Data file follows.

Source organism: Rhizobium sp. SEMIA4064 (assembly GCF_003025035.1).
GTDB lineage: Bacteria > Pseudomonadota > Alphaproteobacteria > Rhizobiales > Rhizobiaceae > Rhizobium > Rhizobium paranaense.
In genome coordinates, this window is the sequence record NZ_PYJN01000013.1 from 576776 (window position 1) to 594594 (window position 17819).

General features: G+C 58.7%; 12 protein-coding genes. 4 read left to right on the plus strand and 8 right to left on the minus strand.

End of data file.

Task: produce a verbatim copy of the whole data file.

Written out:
Source organism: Rhizobium sp. SEMIA4064 (assembly GCF_003025035.1).
GTDB lineage: Bacteria > Pseudomonadota > Alphaproteobacteria > Rhizobiales > Rhizobiaceae > Rhizobium > Rhizobium paranaense.
In genome coordinates, this window is the sequence record NZ_PYJN01000013.1 from 576776 (window position 1) to 594594 (window position 17819).

General features: G+C 58.7%; 12 protein-coding genes. 4 read left to right on the plus strand and 8 right to left on the minus strand.